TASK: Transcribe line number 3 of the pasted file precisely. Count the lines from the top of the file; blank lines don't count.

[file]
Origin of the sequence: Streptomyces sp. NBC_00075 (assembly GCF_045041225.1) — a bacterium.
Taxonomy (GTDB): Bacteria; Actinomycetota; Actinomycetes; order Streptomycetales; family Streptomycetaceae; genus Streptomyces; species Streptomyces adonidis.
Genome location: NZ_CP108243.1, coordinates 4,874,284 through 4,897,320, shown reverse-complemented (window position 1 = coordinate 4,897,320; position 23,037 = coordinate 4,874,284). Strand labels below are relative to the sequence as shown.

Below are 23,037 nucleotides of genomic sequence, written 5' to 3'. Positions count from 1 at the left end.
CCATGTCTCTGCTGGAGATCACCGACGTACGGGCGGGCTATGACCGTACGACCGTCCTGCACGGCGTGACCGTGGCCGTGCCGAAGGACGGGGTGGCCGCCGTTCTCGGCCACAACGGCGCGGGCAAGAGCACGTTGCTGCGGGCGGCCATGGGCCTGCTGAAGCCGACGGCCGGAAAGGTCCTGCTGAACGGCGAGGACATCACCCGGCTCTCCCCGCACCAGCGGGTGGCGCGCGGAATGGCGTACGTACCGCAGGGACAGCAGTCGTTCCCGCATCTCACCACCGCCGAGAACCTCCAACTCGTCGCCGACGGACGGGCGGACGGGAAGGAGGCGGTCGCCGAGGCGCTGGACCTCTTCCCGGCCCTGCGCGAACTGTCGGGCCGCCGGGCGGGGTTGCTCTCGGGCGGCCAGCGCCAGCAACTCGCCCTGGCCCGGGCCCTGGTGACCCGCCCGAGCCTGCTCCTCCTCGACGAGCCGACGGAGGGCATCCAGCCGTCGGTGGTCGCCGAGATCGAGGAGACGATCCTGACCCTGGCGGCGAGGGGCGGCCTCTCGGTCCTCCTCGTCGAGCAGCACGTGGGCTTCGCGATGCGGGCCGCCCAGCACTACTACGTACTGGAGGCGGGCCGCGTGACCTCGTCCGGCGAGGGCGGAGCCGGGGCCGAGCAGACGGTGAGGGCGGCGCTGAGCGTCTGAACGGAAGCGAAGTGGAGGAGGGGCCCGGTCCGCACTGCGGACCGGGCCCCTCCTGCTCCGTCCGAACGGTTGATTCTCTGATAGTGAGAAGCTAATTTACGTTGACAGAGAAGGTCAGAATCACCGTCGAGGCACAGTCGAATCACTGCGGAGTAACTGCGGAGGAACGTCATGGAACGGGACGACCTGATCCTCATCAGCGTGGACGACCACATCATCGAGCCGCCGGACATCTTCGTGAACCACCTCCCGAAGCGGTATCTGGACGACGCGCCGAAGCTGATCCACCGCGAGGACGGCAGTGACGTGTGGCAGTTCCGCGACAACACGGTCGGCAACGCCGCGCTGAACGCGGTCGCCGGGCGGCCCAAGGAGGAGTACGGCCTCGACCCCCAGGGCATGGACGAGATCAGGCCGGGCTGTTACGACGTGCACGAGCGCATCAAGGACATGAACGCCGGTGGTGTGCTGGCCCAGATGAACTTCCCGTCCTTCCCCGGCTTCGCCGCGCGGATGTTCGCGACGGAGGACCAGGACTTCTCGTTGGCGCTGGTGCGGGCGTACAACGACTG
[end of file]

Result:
Genome location: NZ_CP108243.1, coordinates 4,874,284 through 4,897,320, shown reverse-complemented (window position 1 = coordinate 4,897,320; position 23,037 = coordinate 4,874,284). Strand labels below are relative to the sequence as shown.